Smittythepig: thank you so much for your response. Its so funny you talk about ssri's because I was on Paxil for 7 years and have been off it for 4 months (completely, pain to get off but did it!). Can you describe your trails for me. I'd like to see if they are the same as mine. I seriously have never met someone with the same visual disturbances...are yours 24/7. Also, have you had tests done to rule things out. Im just scared because the trails started this year after being put on Lamictal (was put on it when doctors thought I had seizure disorder which was a misdiagnosis so they took me off). So trails started after coming off Lamictal. Do you think this condition is life threatening. And also, it must be rare right, since doctors don't seem to know much about it. What is your personal opinion on the cause?
actually, if you search the internet for visual snow you will find a surprisingly large number of people who experience this. and though there are many similarities between these people and their experiences, there are also many differences. some have used illicit drugs, some haven't. some started having problems after using legal drugs. some have had the visual disturbances cease eventually, some haven't. but all seem to have anxiety issues.
the trails i mention are basically just a certain sensitivity to light kind of like a long-exposure camera where a light will pass you but you will see a trail of the same light for a certain period of time (a couple of moments) afterwards. it's like your brain doesn't follow the light quick enough or something and in your mind the light stays longer in a certain place than it would with someone who has 'normal' vision.
and as for the visual snow, a lot of people are suggesting that maybe the brain isn't filtering out a lot of the 'noise' that it normally would and this manifests itself as sparkles and static in the visual field. it may be that our ocular nerves are too sensitive and our brains just aren't filtering things out as effectively as it should. there are a lot of things out there that our eyes cannot see, or that they do 'see' on some level but are ignored by the brain due to evolutionary design (i think). i am thinking about the fact, for example, that bees see ultraviolet light that is invisible to humans. but the UV light is still entering the eye. we just don't have a receptor to pick up that info and send it on to the brain for processing. but it suggests i guess that minor differences in the way the senses function could result in seeing something that someone else can't. or maybe it's just a visual version of the tingling, pins and needles sensation you can get if you cut off blood flow to a part of the body.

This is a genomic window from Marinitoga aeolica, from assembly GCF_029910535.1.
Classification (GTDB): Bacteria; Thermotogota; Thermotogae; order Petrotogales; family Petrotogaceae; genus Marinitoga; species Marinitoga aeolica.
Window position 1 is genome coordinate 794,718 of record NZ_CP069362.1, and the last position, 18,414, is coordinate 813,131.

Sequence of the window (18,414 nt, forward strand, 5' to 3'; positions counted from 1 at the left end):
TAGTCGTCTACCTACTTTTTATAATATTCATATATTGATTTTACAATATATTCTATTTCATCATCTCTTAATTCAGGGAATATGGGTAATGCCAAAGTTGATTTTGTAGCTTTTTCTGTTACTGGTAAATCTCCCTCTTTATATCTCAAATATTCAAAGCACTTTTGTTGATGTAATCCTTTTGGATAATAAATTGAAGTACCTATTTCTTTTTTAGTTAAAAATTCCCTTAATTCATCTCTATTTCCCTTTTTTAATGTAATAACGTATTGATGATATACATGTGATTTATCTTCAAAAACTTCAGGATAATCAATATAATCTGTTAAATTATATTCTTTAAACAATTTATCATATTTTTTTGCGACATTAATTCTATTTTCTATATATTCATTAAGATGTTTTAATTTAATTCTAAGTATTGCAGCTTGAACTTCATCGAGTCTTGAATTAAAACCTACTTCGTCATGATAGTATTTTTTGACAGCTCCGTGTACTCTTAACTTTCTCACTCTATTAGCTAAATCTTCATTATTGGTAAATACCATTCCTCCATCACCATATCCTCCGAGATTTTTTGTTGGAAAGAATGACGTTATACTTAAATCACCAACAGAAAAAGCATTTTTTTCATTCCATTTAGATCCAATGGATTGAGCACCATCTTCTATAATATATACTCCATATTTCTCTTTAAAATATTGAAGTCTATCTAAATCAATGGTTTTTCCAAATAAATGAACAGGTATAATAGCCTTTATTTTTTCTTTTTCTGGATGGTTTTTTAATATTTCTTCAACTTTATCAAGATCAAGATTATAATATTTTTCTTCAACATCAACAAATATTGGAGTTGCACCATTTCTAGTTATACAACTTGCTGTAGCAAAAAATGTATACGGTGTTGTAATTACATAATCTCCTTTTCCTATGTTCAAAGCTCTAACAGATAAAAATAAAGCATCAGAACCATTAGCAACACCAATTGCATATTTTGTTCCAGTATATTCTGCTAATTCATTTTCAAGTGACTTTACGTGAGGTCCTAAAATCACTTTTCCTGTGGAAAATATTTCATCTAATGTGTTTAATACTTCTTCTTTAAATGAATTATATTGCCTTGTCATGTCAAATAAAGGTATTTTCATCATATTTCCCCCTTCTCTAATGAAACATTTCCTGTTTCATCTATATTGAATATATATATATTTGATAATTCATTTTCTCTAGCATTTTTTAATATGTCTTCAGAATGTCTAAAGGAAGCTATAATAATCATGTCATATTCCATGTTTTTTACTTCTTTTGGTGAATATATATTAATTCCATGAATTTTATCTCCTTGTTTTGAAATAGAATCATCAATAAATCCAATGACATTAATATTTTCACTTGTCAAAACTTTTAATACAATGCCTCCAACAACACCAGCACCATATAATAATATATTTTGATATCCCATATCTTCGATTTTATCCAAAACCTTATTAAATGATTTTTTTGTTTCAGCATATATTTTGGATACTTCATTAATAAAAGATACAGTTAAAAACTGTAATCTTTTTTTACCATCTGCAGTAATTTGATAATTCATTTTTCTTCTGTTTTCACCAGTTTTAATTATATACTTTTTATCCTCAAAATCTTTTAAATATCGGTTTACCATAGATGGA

the bottom line i think is that there is no indication whatsoever that this is life-threatening. just about
everyone who i've read about
having this (except for me
have had tons of tests done to rule anything out and no one ever comes back with any problems. unfortunately that also means that currently no one is entirely certain what causes all of this. there are a few things that might cause similar symptoms that are in fact more serious, like retinal detachment or macular degeneration. but it's easy to have these things checked out and to rule them out as possibilities. i have experienced these things in varying degrees for 15 years (i am 30 now). it's pretty much 24/7. but like i said, i have gone long periods where i haven't noticed it as much or at all.
by the way, i also have floaters, which are also not a serious problem. just annoying. and oddly these, too, are often less or completely not noticeable at times. apparently they are little pieces of like cellular material floating around in the fluid in the eye.
it never hurts to mention your symptoms and history to a doctor and/or therapist. i'm just going by all the stuff i have read on the internet over the years.